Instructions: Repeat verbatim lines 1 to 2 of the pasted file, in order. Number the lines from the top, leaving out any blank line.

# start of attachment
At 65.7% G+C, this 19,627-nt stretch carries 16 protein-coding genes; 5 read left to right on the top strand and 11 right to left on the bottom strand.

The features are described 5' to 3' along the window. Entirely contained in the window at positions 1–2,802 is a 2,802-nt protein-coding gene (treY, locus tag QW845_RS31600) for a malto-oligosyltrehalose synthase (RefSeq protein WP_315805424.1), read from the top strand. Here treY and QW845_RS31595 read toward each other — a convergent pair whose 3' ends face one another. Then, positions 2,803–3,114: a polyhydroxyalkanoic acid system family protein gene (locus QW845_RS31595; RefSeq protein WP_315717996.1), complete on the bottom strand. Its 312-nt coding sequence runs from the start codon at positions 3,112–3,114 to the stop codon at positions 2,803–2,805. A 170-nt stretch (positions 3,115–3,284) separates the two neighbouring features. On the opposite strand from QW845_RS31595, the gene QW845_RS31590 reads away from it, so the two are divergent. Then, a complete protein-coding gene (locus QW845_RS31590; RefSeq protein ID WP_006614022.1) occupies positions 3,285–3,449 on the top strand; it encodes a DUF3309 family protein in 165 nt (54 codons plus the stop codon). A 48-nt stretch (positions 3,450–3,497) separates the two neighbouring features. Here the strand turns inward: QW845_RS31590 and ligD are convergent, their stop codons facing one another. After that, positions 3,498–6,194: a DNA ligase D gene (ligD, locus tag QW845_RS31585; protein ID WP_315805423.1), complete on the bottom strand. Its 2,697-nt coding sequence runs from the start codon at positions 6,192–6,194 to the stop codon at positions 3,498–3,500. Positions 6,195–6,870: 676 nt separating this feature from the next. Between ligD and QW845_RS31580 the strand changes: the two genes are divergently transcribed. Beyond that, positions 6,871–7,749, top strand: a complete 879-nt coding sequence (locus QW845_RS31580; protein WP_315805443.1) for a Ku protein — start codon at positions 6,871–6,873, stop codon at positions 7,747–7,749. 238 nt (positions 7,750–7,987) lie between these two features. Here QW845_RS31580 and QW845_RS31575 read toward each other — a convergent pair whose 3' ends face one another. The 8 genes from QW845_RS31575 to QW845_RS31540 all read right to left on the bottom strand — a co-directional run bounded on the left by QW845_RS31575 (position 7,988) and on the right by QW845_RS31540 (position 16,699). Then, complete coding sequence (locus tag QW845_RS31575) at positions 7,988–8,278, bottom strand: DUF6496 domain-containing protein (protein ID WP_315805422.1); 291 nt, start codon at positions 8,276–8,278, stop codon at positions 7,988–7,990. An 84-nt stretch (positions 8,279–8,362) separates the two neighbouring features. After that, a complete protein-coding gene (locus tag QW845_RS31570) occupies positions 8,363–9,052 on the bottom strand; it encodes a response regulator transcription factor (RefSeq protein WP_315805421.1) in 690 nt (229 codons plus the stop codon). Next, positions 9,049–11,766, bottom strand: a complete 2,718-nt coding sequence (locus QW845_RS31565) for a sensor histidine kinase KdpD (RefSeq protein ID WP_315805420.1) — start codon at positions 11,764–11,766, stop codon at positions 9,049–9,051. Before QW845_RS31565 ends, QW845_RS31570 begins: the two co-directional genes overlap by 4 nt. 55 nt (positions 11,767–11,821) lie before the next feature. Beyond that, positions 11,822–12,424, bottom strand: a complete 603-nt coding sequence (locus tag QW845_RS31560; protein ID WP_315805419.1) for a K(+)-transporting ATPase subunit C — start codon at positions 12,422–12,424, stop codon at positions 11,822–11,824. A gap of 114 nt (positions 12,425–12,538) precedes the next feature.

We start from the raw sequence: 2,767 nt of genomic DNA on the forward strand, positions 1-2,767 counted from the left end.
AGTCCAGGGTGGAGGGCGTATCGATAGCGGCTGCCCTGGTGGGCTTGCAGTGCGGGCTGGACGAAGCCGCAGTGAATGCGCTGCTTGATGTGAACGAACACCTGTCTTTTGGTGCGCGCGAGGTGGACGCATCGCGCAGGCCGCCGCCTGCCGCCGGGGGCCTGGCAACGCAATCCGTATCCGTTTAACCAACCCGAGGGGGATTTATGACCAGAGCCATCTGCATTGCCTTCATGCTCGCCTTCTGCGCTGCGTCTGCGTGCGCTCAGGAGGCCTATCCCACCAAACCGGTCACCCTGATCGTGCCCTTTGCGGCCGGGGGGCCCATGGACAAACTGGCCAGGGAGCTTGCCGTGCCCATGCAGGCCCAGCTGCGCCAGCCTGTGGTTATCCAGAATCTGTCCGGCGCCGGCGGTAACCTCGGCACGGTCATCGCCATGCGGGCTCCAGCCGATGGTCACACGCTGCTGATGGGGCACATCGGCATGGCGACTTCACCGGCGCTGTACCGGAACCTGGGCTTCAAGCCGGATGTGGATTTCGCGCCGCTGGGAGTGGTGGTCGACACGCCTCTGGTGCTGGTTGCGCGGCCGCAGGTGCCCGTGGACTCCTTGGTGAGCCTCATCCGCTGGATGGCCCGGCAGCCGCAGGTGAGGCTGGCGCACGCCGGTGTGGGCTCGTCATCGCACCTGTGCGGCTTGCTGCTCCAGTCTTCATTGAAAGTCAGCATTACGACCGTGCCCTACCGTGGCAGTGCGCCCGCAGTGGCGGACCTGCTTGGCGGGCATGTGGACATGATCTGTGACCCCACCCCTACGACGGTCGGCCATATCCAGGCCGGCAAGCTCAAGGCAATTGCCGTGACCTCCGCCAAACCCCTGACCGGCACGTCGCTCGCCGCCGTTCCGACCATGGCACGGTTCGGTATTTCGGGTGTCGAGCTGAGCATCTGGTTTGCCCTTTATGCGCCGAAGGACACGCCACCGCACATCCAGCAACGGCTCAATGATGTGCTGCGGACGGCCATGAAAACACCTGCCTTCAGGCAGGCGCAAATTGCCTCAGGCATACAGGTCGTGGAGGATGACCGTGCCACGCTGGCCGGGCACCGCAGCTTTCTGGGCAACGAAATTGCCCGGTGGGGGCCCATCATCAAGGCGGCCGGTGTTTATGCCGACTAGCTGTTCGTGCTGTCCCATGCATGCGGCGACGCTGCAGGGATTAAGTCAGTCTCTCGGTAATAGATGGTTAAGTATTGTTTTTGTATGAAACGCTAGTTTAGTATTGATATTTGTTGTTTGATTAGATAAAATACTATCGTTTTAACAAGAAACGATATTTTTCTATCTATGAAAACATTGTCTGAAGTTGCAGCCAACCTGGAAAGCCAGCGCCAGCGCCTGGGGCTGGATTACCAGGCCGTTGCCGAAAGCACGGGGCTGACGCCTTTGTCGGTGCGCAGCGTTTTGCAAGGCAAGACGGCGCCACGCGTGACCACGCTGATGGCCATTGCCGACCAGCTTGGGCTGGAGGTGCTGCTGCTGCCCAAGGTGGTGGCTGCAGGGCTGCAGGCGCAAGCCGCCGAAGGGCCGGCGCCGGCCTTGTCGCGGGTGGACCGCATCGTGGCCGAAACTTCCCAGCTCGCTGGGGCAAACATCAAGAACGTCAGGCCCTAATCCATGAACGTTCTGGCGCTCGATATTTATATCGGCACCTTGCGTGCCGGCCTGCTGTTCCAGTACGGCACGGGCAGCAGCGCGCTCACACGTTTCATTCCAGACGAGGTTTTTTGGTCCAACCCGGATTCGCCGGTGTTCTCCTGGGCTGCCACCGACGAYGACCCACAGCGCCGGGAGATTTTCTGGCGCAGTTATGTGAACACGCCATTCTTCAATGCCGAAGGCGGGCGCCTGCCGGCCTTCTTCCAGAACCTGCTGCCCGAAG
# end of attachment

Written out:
At 65.7% G+C, this 19,627-nt stretch carries 16 protein-coding genes; 5 read left to right on the top strand and 11 right to left on the bottom strand.

The features are described 5' to 3' along the window. Entirely contained in the window at positions 1–2,802 is a 2,802-nt protein-coding gene (treY, locus tag QW845_RS31600) for a malto-oligosyltrehalose synthase (RefSeq protein WP_315805424.1), read from the top strand. Here treY and QW845_RS31595 read toward each other — a convergent pair whose 3' ends face one another. Then, positions 2,803–3,114: a polyhydroxyalkanoic acid system family protein gene (locus QW845_RS31595; RefSeq protein WP_315717996.1), complete on the bottom strand. Its 312-nt coding sequence runs from the start codon at positions 3,112–3,114 to the stop codon at positions 2,803–2,805. A 170-nt stretch (positions 3,115–3,284) separates the two neighbouring features. On the opposite strand from QW845_RS31595, the gene QW845_RS31590 reads away from it, so the two are divergent. Then, a complete protein-coding gene (locus QW845_RS31590; RefSeq protein ID WP_006614022.1) occupies positions 3,285–3,449 on the top strand; it encodes a DUF3309 family protein in 165 nt (54 codons plus the stop codon). A 48-nt stretch (positions 3,450–3,497) separates the two neighbouring features. Here the strand turns inward: QW845_RS31590 and ligD are convergent, their stop codons facing one another. After that, positions 3,498–6,194: a DNA ligase D gene (ligD, locus tag QW845_RS31585; protein ID WP_315805423.1), complete on the bottom strand. Its 2,697-nt coding sequence runs from the start codon at positions 6,192–6,194 to the stop codon at positions 3,498–3,500. Positions 6,195–6,870: 676 nt separating this feature from the next. Between ligD and QW845_RS31580 the strand changes: the two genes are divergently transcribed. Beyond that, positions 6,871–7,749, top strand: a complete 879-nt coding sequence (locus QW845_RS31580; protein WP_315805443.1) for a Ku protein — start codon at positions 6,871–6,873, stop codon at positions 7,747–7,749. 238 nt (positions 7,750–7,987) lie between these two features. Here QW845_RS31580 and QW845_RS31575 read toward each other — a convergent pair whose 3' ends face one another. The 8 genes from QW845_RS31575 to QW845_RS31540 all read right to left on the bottom strand — a co-directional run bounded on the left by QW845_RS31575 (position 7,988) and on the right by QW845_RS31540 (position 16,699). Then, complete coding sequence (locus tag QW845_RS31575) at positions 7,988–8,278, bottom strand: DUF6496 domain-containing protein (protein ID WP_315805422.1); 291 nt, start codon at positions 8,276–8,278, stop codon at positions 7,988–7,990. An 84-nt stretch (positions 8,279–8,362) separates the two neighbouring features. After that, a complete protein-coding gene (locus tag QW845_RS31570) occupies positions 8,363–9,052 on the bottom strand; it encodes a response regulator transcription factor (RefSeq protein WP_315805421.1) in 690 nt (229 codons plus the stop codon). Next, positions 9,049–11,766, bottom strand: a complete 2,718-nt coding sequence (locus QW845_RS31565) for a sensor histidine kinase KdpD (RefSeq protein ID WP_315805420.1) — start codon at positions 11,764–11,766, stop codon at positions 9,049–9,051. Before QW845_RS31565 ends, QW845_RS31570 begins: the two co-directional genes overlap by 4 nt. 55 nt (positions 11,767–11,821) lie before the next feature. Beyond that, positions 11,822–12,424, bottom strand: a complete 603-nt coding sequence (locus tag QW845_RS31560; protein ID WP_315805419.1) for a K(+)-transporting ATPase subunit C — start codon at positions 12,422–12,424, stop codon at positions 11,822–11,824. A gap of 114 nt (positions 12,425–12,538) precedes the next feature.